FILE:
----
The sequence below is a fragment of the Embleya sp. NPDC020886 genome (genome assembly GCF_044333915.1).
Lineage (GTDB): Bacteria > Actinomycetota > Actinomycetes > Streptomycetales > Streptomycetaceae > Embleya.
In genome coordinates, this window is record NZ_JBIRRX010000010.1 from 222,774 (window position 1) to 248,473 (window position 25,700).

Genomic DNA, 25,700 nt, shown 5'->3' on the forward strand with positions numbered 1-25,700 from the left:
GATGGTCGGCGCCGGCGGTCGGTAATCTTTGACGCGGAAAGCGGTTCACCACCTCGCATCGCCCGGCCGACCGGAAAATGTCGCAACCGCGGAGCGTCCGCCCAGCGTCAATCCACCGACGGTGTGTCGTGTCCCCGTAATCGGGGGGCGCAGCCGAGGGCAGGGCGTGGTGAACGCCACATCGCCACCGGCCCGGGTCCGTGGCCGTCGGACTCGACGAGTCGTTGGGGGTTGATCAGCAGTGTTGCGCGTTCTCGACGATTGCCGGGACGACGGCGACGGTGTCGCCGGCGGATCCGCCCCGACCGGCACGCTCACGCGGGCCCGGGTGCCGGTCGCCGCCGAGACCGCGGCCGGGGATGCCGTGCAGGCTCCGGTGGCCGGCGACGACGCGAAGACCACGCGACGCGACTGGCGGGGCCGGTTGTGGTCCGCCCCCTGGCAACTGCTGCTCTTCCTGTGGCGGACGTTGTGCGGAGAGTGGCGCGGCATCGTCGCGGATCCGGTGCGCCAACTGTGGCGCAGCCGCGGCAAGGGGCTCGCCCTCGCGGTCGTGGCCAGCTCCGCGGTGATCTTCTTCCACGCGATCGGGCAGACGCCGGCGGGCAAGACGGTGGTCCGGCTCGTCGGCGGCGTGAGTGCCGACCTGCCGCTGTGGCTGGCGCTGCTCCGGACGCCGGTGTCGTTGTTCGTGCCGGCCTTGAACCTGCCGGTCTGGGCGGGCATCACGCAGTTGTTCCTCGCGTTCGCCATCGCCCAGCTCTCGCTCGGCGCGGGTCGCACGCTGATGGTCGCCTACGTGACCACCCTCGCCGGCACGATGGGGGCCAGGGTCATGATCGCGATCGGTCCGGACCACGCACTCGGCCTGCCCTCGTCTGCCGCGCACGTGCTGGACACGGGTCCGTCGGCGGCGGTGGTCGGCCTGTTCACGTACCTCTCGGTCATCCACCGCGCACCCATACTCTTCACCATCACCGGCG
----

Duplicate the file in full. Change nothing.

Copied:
The sequence below is a fragment of the Embleya sp. NPDC020886 genome (genome assembly GCF_044333915.1).
Lineage (GTDB): Bacteria > Actinomycetota > Actinomycetes > Streptomycetales > Streptomycetaceae > Embleya.
In genome coordinates, this window is record NZ_JBIRRX010000010.1 from 222,774 (window position 1) to 248,473 (window position 25,700).

Genomic DNA, 25,700 nt, shown 5'->3' on the forward strand with positions numbered 1-25,700 from the left:
GATGGTCGGCGCCGGCGGTCGGTAATCTTTGACGCGGAAAGCGGTTCACCACCTCGCATCGCCCGGCCGACCGGAAAATGTCGCAACCGCGGAGCGTCCGCCCAGCGTCAATCCACCGACGGTGTGTCGTGTCCCCGTAATCGGGGGGCGCAGCCGAGGGCAGGGCGTGGTGAACGCCACATCGCCACCGGCCCGGGTCCGTGGCCGTCGGACTCGACGAGTCGTTGGGGGTTGATCAGCAGTGTTGCGCGTTCTCGACGATTGCCGGGACGACGGCGACGGTGTCGCCGGCGGATCCGCCCCGACCGGCACGCTCACGCGGGCCCGGGTGCCGGTCGCCGCCGAGACCGCGGCCGGGGATGCCGTGCAGGCTCCGGTGGCCGGCGACGACGCGAAGACCACGCGACGCGACTGGCGGGGCCGGTTGTGGTCCGCCCCCTGGCAACTGCTGCTCTTCCTGTGGCGGACGTTGTGCGGAGAGTGGCGCGGCATCGTCGCGGATCCGGTGCGCCAACTGTGGCGCAGCCGCGGCAAGGGGCTCGCCCTCGCGGTCGTGGCCAGCTCCGCGGTGATCTTCTTCCACGCGATCGGGCAGACGCCGGCGGGCAAGACGGTGGTCCGGCTCGTCGGCGGCGTGAGTGCCGACCTGCCGCTGTGGCTGGCGCTGCTCCGGACGCCGGTGTCGTTGTTCGTGCCGGCCTTGAACCTGCCGGTCTGGGCGGGCATCACGCAGTTGTTCCTCGCGTTCGCCATCGCCCAGCTCTCGCTCGGCGCGGGTCGCACGCTGATGGTCGCCTACGTGACCACCCTCGCCGGCACGATGGGGGCCAGGGTCATGATCGCGATCGGTCCGGACCACGCACTCGGCCTGCCCTCGTCTGCCGCGCACGTGCTGGACACGGGTCCGTCGGCGGCGGTGGTCGGCCTGTTCACGTACCTCTCGGTCATCCACCGCGCACCCATACTCTTCACCATCACCGGCG